“We still don’t know the true depth of the state’s financial crisis, but we recognize that the next few months, and even years, might be particularly challenging,” said State Rep. Ryan A. Bizzarro (D-Erie) this past Wednesday.
Bizzarro’s statement came after Pennsylvania Budget Secretary Charles Zogby released the state administration’s mid-year budget briefing, and what he outlined does not bode well for our financial future.
The briefing brought with it news of a massive structural deficit, totaling nearly $2 billion. Bizzarro released a statement later that day pointing to Gov. Tom Corbett’s 2014-2015 budget as a main source of the deficit. Specifically, Bizzarro pointed to $619 million in one-time savings, $572 in non-recurring revenues, and $332 million in funding shifts.
Bizzarro also noted that, during Corbett’s administration, job growth in Pennsylvania dropped to the lowest in the nation. Additionally, business taxes were reduced by $2.1 billion over four years while the Corbett administration maxed out its line of credit.
State Sen. Sean D. Wiley (D-Erie) also released a similar statement, saying, “I joined my colleagues in voting against this budget knowing it was filled with gimmicks and one-time revenue sources that would lead to this built-in shortfall.” Wiley mentioned that he and his team had spent the past few years trying to find new, more stable sources of revenue, such as the taxation of Marcellus shale extraction and an expansion to Medicaid.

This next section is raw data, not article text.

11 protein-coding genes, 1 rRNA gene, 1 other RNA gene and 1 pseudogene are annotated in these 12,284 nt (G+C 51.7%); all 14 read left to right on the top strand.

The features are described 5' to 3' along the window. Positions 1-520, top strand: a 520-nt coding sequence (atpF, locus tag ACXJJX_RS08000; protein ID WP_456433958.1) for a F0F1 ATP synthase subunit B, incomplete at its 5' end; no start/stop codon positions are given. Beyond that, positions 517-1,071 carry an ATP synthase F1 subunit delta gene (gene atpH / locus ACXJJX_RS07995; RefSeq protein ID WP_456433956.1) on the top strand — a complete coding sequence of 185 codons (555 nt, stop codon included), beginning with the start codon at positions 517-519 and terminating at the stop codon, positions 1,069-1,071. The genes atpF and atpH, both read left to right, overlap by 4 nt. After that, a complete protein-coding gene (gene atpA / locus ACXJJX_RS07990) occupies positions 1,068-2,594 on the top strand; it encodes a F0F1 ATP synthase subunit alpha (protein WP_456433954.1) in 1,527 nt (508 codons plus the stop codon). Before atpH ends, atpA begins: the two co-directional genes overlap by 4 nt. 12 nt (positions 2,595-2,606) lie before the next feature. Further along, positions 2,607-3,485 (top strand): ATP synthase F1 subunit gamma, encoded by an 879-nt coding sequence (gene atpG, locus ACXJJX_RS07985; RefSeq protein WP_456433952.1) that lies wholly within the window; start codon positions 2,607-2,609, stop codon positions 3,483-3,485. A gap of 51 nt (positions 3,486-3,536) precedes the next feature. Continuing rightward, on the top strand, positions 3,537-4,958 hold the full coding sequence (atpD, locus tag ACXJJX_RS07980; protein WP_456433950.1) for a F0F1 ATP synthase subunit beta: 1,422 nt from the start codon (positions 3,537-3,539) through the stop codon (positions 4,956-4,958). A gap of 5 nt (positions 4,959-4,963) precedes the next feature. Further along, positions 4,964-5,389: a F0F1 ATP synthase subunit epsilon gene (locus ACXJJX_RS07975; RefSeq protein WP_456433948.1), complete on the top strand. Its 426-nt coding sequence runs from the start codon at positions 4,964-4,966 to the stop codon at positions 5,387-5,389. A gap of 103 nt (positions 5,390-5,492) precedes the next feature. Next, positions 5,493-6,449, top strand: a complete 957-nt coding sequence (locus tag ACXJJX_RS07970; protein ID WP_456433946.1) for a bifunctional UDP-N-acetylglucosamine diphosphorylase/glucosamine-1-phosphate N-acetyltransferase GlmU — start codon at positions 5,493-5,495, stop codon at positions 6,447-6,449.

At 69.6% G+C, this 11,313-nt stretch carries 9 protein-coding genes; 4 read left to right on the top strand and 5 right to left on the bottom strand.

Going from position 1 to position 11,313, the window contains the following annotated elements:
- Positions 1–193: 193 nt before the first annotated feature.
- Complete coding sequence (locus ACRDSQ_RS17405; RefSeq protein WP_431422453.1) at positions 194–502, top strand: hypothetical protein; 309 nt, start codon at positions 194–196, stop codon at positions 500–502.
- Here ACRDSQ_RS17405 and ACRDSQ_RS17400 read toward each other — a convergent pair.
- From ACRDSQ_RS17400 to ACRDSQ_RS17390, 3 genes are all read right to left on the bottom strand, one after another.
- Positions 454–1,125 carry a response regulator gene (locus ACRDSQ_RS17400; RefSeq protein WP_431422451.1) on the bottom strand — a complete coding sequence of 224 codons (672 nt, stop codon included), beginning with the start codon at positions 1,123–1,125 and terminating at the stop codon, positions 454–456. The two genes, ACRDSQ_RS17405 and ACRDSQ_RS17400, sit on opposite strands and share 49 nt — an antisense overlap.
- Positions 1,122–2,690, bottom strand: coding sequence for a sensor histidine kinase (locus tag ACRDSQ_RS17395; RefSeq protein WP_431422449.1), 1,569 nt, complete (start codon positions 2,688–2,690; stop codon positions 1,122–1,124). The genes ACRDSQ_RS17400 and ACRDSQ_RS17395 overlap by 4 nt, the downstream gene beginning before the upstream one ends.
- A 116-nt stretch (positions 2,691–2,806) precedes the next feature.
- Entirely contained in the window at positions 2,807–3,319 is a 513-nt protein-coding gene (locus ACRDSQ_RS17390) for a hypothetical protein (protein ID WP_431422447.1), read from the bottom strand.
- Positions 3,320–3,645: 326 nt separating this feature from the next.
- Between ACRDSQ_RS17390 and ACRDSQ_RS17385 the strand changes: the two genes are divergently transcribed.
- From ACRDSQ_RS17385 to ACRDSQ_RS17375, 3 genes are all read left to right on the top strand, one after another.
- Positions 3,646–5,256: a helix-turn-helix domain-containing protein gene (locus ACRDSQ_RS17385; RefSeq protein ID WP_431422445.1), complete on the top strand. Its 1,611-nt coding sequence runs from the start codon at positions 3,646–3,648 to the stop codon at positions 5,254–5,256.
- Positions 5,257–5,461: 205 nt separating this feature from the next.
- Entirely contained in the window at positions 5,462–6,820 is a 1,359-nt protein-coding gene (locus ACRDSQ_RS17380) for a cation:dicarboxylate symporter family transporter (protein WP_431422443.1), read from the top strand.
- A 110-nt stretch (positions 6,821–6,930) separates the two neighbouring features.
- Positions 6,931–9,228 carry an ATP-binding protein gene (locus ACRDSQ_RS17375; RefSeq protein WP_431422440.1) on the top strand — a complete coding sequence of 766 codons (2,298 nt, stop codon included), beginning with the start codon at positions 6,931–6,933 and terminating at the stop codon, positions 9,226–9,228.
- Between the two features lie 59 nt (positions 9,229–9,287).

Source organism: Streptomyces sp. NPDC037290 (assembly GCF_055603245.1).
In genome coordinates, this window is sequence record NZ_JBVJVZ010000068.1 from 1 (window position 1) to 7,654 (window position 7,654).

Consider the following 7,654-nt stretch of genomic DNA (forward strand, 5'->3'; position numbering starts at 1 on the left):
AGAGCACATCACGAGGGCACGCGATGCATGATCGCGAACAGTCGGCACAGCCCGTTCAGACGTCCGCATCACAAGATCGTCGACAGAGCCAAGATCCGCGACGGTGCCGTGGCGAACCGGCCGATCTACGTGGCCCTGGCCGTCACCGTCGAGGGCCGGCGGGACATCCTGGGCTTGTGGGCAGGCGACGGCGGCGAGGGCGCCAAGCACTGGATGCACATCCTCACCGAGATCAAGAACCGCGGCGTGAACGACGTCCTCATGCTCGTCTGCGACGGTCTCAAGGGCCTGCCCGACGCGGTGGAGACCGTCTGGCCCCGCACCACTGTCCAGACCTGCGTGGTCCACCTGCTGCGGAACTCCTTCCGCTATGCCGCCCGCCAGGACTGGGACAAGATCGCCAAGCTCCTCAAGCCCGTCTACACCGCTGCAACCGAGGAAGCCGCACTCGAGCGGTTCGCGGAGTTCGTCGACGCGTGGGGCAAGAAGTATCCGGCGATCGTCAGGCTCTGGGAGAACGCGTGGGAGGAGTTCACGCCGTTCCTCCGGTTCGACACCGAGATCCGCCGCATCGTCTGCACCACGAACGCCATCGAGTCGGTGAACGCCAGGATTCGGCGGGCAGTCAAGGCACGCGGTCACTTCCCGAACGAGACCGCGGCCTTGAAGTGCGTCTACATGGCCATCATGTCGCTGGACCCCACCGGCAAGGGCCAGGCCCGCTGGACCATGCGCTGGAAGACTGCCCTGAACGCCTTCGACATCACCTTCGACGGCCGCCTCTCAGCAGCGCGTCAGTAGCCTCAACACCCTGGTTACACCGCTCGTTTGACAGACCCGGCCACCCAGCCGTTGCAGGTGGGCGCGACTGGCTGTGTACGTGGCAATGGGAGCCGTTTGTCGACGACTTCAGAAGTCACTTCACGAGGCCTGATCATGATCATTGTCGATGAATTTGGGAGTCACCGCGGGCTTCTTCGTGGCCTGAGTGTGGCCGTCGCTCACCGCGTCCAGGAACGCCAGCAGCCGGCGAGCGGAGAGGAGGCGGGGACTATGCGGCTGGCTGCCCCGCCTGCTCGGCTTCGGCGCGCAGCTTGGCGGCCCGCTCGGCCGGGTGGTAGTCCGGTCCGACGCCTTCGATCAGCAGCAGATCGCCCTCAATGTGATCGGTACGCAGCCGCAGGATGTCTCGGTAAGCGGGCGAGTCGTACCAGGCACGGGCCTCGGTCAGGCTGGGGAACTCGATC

However, these proposals were shot down by what he calls “bipartisan bickering.” Wiley considers it crucial, especially in this time of financial crisis, for both parties to come forward ready to compromise. He stated in his press release that “…this is no doubt going to be an extremely difficult year. It is critical… that the members of both the Senate and the House prepare to come to the table ready and willing to compromise.”
State Rep. Bizzarro shared a similar viewpoint, stating, “It’s going to take considerable time to help make up the massive budget deficit the state faces. That’s why it’s important that both parties come to the table to find new solutions to address this crisis.”
Looking to the future, Bizzarro added, “We can and must do better for future generations, who are depending on us to make Pennsylvania a place where they can prosper…we’ll only succeed if we keep the best interests of all Pennsylvanians in mind.”
No matter how you cut it, the financial forecast in Pennsylvania is a grim one. Sen. Wiley has expressed confidence in Governor-elect Tom Wolf and his team, but it will take more than simple confidence to cover a deficit of this size.
Chris Sexauer can be reached with any questions, comments, or concerns as csexauer@ErieReader.com.